History abounds with child prodigies in all fields, though few -- like Yehudi Menuhin -- seem to flower into adult genius, and none surpass Mozart, whose gifts from the age of three until his death a few months short of his 36th birthday lie beyond understanding, as though he had been a mutant, or a too-brief visitor from another planet. His father Leopold, a respected composer and superb violinist in the service of the Archbishop of Salzburg, early saw signs of genius in his infant son who could perform brilliantly on the harpsichord and violin by the age of five. Abandoning his own promising career, Leopold centered his life around the infant Wolfgang, exhibiting him on tour with his older sister Maria (Nannerl) at the courts of Europe where the child prodigy dazzled royal audiences with such stunts as playing difficult keyboard pieces while blindfolded. His career as composer, as the Encyclopedia Britannica so forcefully puts it, "began in all sober seriousness at the age of five." At eight he was writing music that Neville Marriner calls "as good as Haydn at the age of 40, and Haydn was the other great composer of this time."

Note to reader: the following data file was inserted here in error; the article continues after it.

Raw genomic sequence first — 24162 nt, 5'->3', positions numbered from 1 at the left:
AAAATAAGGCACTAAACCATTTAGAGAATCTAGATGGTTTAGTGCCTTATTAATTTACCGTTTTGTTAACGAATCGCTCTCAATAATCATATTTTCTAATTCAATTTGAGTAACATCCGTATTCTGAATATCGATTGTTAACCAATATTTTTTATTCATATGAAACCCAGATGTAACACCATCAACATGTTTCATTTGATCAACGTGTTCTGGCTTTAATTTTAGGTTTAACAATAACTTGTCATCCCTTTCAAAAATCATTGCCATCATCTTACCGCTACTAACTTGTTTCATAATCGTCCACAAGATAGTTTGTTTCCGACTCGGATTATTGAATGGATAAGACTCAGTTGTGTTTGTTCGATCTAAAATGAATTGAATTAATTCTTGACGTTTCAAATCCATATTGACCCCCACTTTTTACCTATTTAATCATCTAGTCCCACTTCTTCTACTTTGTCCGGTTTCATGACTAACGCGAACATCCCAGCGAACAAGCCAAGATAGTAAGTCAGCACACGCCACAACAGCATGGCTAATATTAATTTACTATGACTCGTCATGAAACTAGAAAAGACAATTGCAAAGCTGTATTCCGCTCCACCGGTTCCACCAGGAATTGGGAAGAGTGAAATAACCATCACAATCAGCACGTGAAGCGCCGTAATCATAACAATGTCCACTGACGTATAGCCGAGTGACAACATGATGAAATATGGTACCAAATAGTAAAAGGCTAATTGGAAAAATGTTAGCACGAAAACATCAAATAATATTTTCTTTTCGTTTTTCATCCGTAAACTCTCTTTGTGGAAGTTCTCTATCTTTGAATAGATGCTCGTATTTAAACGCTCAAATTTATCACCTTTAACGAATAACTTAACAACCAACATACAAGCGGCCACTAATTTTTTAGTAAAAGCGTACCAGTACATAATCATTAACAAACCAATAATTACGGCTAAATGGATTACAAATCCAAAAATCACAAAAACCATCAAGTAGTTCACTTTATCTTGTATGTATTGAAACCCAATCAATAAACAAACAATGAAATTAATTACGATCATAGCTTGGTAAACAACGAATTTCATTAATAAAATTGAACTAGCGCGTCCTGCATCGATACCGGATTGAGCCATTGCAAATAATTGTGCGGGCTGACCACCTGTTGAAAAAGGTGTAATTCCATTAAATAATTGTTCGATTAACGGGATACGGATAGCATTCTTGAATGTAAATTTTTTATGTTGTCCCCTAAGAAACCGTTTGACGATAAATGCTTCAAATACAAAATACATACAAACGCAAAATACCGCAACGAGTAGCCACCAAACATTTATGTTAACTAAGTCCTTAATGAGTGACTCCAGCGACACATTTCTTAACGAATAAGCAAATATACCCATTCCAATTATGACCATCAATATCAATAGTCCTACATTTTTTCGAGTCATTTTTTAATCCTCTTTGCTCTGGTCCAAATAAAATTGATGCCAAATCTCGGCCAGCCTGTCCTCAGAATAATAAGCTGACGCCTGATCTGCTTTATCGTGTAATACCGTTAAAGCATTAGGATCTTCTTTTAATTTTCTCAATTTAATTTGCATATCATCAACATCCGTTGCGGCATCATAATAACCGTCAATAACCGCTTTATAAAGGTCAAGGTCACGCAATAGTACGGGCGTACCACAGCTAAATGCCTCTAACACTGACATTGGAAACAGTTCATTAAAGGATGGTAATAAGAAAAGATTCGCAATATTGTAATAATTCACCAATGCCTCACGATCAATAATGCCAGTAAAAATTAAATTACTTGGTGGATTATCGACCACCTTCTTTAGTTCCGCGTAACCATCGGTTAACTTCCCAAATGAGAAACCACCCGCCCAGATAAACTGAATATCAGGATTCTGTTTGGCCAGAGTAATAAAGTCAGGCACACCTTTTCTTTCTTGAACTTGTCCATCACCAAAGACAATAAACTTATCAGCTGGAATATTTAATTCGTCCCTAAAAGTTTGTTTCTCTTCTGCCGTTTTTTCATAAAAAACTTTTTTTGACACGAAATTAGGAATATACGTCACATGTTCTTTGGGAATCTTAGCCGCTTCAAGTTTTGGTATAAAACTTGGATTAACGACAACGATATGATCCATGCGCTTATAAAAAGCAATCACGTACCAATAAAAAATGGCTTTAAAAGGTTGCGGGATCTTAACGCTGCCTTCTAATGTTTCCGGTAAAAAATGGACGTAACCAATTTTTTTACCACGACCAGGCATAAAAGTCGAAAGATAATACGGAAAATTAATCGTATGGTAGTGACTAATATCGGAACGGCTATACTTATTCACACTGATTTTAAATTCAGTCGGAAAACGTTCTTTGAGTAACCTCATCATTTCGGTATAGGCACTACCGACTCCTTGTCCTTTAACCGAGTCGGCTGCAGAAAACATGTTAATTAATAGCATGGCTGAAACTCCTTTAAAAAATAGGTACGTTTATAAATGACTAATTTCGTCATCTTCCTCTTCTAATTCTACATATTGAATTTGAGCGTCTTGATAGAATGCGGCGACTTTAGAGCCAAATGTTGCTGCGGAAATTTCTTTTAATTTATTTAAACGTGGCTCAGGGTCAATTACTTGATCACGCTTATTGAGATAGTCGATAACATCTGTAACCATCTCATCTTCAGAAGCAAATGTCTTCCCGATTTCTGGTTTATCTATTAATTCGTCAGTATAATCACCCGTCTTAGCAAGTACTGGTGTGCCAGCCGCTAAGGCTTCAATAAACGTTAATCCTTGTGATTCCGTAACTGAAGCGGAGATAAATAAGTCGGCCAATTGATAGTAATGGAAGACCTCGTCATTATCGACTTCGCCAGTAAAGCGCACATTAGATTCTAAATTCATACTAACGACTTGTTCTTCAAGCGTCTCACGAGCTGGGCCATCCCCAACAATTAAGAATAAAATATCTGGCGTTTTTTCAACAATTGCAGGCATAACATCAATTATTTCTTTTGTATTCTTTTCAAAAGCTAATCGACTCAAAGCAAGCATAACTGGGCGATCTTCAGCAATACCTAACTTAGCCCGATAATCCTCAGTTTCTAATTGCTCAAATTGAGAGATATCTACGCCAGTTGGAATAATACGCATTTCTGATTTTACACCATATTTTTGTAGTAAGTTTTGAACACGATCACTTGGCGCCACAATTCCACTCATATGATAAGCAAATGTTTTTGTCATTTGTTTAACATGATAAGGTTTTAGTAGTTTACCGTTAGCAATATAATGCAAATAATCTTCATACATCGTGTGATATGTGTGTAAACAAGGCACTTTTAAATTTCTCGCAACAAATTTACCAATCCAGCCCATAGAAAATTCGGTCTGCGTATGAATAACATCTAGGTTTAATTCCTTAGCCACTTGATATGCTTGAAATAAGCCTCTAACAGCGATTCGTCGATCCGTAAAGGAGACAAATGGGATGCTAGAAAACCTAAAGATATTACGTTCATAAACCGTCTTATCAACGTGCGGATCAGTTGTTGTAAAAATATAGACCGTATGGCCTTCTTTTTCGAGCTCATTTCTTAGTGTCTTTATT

Mozart's fertility and inventiveness seemed to multiply with age. There was no period in his life when he did not compose all forms of music at once. His 626 compositions include 23 operas, 20 masses, 49 symphonies, 27 piano concerti, 45 sonatas for piano and violin, 29 string quartets, 17 piano sonatas, 66 arias, 29 sets of orchestral dances, many pieces of diverse winds, and two fantasias for the barrel of a musical clock. Even in childhood he began to master the difficult composing style of his day, "sonata form" as perfected by his boundless admirer, Josef Haydn, 25 years his senior. Far from an idol, random stringing together of tunes, sonata form was grounded on an elaborate and precise model of musical architecture, requiring contrasts between themes, tempi, major and minor, all infinitely varied through many changed of key. Mastery of sonata form demanded the most rigorous training and discipline, to which Mozart added an inspiration that even his enemies like Salieri could only describe as "divine." Even more astonishing, Mozart composed this variety of music fully formed in his head before he set it to paper, unlike Beethoven who endlessly revised his manuscripts in the slow agony of creation.